Here’s some key events that happened on this day brought to you by Black Facts
1990 – Nelson Mandela is released
Nelson Mandela’s greatest pleasure, his most private moment, is watching the sun set with the music of Handel or Tchaikovsky playing. Locked up in his cell during daylight hours, deprived of music, both these simple pleasures were denied him for decades. With his fellow prisoners, concerts were organised when possible, particularly at Christmas time, where they would sing. Nelson Mandela finds music very uplifting, and takes a keen interest not only in European classical music but also in African choral music and the many talents in South African music. But one voice stands out above all – that of Paul Robeson, whom he describes as our hero. The years in jail reinforced habits that were already entrenched: the disciplined eating regime of an athlete began in the 1940s, as did the early morning exercise. Still today Nelson Mandela is up by 4.30am, irrespective of how late he has worked the previous evening. By 5am he has begun his exercise routine that lasts at least an hour. Breakfast is by 6.30, when the days newspapers are read. The day s work has begun. With a standard working day of at least 12 hours, time management is critical and Nelson Mandela is extremely impatient with unpunctuality, regarding it as insulting to those you are dealing with. When speaking of the extensive travelling he has undertaken since his release from prison, Nelson Mandela says: I was helped when preparing for my release by the biography of Pandit Nehru, who wrote of what happens when you leave jail. My daughter Zinzi says that she grew up without a father, who, when he returned, became a father of the nation. This has placed a great responsibility of my shoulders. And wherever I travel, I immediately begin to miss the familiar – the mine dumps, the colour and smell that is uniquely South African, and, above all, the people. I do not like to be away for any length of time. For me, there is no place like home. Mandela accepted the Nobel Peace Prize as an accolade to all people who have worked for peace and stood a
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1989 – Penn’s 1996 Baccalaureate Speaker is The Right Reverend Barbara Clementine Harri
Penn’s 1996 Baccalaureate Speaker is The Right Reverend Barbara Clementine Harris, a Philadelphian who was the first woman ever to become a bishop in the Anglican Communion. Bishop Harris entered the priesthood after a long and successful career in public and community relations in Philadelphia between 1949 and 1977. On graduation from the Charles Morris Price School she joined Joseph V. Baker Associates Inc and rose to president. She also held senior posts with the Sun Company from 1968 until 1977, when she began her theological studies at Villanova University. Studying later at the Urban Theology Unit in Sheffield, England, she then graduated from the Pennsylvania Foundation for Pastoral Counseling, and was ordained a deacon in 1979 and a priest in 1980. Before she was consecrated a bishop in 1989, she had been Priest-in-Charge of St. Augustine of Hippo in Norristown, serving also as as a prison chaplain and as counsel to industrial corporations for public policy issues and social concerns. Named executive director of the Episcopal Church Publishing Company in 1984, she was also publisher of The Witness, and she held the additional post of interim rector of Philadelphia’s Church of the Advocate in 1988. Bishop Harris is a member of the Union of Black Episcopalians, and among other activities she represents the national Episcopal Church on the board of the Prisoner Visitation and Support Committee, and is vice president of Episcopal City Mission of the Diocese of Massachusetts.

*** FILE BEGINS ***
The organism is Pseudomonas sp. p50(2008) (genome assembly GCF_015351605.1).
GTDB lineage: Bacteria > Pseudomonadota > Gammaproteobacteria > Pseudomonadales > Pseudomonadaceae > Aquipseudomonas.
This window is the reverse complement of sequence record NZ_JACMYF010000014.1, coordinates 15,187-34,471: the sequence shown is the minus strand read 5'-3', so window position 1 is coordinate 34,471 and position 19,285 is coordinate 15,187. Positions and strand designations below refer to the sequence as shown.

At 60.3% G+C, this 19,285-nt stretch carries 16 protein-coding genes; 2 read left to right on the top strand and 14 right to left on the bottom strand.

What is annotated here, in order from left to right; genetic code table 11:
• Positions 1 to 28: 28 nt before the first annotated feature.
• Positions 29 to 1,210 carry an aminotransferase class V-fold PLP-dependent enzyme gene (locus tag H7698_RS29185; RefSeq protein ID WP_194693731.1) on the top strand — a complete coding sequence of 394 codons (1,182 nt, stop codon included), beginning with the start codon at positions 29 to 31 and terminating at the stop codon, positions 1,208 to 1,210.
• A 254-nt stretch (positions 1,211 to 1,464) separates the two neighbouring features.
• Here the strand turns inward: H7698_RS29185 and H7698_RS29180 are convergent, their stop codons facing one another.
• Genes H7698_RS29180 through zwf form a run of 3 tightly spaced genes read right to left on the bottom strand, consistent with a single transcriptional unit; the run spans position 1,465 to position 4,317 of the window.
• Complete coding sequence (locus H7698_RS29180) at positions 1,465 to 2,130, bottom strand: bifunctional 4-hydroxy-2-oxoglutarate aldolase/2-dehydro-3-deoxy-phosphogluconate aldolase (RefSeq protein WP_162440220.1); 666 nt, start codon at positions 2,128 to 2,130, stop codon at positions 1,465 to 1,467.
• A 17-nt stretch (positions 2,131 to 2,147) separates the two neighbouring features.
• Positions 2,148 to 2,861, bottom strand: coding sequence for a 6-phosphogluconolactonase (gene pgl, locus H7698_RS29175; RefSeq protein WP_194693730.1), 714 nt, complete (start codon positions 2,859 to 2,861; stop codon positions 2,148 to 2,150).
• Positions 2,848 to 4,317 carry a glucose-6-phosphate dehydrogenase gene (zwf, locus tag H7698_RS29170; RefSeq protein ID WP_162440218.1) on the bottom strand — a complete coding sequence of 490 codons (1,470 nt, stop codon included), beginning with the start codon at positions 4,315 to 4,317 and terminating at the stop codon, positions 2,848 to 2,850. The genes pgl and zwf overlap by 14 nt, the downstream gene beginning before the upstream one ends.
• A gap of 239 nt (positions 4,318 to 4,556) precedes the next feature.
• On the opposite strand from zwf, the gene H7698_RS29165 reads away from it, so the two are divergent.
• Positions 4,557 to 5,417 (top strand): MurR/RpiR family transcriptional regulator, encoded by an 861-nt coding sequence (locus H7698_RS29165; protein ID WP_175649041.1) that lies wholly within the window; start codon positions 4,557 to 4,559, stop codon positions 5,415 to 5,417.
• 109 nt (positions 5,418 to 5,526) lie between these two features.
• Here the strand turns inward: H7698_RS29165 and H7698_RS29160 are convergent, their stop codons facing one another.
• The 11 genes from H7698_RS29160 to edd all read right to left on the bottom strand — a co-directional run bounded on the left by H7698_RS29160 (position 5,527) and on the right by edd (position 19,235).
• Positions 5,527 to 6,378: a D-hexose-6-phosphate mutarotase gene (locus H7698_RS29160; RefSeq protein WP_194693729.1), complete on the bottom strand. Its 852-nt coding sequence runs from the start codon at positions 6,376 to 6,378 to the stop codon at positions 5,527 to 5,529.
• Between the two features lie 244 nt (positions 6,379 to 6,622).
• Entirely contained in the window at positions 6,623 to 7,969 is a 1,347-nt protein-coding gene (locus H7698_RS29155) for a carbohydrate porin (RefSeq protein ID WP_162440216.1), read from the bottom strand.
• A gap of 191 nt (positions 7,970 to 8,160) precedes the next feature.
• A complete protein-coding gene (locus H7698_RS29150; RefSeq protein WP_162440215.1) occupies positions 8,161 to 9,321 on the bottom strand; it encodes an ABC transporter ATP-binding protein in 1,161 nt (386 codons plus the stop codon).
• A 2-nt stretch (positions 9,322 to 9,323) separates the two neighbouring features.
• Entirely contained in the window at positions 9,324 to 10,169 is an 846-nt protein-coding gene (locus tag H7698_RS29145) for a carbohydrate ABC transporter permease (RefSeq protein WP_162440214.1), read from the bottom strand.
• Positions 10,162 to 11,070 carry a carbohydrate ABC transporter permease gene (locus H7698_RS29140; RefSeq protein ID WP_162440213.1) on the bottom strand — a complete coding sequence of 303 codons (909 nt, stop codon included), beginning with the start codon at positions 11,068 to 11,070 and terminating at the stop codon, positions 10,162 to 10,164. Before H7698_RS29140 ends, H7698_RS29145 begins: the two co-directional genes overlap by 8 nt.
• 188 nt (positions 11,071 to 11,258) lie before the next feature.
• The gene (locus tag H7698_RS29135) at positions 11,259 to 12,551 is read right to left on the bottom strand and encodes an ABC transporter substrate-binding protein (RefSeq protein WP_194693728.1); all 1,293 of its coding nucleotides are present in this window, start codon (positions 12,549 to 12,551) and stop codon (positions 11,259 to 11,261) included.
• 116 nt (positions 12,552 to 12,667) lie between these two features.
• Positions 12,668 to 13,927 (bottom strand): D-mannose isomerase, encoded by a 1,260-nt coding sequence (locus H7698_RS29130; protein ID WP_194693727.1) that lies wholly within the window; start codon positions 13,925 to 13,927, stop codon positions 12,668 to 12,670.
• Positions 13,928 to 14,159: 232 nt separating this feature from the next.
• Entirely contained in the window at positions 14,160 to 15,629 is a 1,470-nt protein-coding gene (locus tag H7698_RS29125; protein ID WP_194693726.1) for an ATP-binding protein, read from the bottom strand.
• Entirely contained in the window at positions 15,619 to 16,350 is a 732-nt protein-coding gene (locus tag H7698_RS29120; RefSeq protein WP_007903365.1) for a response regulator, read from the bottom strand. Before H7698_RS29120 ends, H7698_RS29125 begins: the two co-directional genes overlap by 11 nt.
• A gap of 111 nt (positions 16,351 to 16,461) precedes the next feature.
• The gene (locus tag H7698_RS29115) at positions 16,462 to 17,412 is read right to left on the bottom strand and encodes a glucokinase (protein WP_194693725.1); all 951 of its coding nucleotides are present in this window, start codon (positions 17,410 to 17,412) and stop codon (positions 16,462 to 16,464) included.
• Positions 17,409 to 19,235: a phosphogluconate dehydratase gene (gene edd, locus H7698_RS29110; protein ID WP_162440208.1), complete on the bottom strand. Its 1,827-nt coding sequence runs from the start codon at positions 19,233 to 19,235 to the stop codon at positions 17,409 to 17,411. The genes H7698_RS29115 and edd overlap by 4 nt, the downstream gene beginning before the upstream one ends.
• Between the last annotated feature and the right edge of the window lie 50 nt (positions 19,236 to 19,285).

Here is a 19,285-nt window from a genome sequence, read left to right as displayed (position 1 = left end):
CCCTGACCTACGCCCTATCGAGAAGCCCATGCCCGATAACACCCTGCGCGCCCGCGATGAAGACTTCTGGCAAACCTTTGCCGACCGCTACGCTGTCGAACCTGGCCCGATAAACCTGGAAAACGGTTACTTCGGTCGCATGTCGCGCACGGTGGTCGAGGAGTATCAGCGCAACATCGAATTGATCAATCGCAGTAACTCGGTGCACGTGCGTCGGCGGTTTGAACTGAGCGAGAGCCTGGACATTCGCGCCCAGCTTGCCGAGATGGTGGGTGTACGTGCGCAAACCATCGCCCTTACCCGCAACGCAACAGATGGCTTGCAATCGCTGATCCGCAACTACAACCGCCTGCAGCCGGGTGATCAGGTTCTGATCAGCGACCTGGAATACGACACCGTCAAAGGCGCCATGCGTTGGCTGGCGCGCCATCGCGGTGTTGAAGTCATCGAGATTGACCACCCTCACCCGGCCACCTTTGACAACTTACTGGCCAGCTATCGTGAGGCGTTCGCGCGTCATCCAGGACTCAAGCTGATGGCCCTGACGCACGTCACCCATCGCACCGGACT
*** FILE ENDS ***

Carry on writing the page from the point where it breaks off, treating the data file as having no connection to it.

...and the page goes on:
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1976 – Clifford Alexander Jr
Clifford Alexander, Jr. is confirmed as the first African American Secretary of the Army. He will hold the position until the end of President Jimmy Carter’s term.
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1971 – Whitney Young Jr., National Urban League director,
Whitney M. Young, Jr. was Executive Director of the National Urban League from 1961 until his tragic, untimely death in 1971. He worked tireless to bring the races together, and joined the tenets of social work, of which he was an outstanding practitioner, to the social activism that brought the Urban League into the forefront of the civil rights arena. Whitney was constantly in search of solutions to the racism that plagued Americans and caused black Americans to be regulated to second-class citizenship in the land they fought and died for. A relentless advocate for the poor, he visited rural and urban communities and advocated their cause to the nation. He was a close advisor to Presidents Kennedy and Johnson, and conferred with President Nixon; helping to shape the policies of three administrations and playing a major role in the development of the War on Poverty. He was a key figure in bringing the now-legendary 1963 March on Washington to fruition; and was a major force in bringing black leadership together in a united front for progress. Whitney’s eloquent testimony before Congressional committees and his poweful appeals to business, professional and civic leaders helped create an environment in which African Americans forged ahead to win new opportunities
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1961 – February 11, Robert Weaver sworn in as
February 11, Robert Weaver sworn in as administrator of the Housing and Home Finance Agency, highest federal post to date by a Black American.
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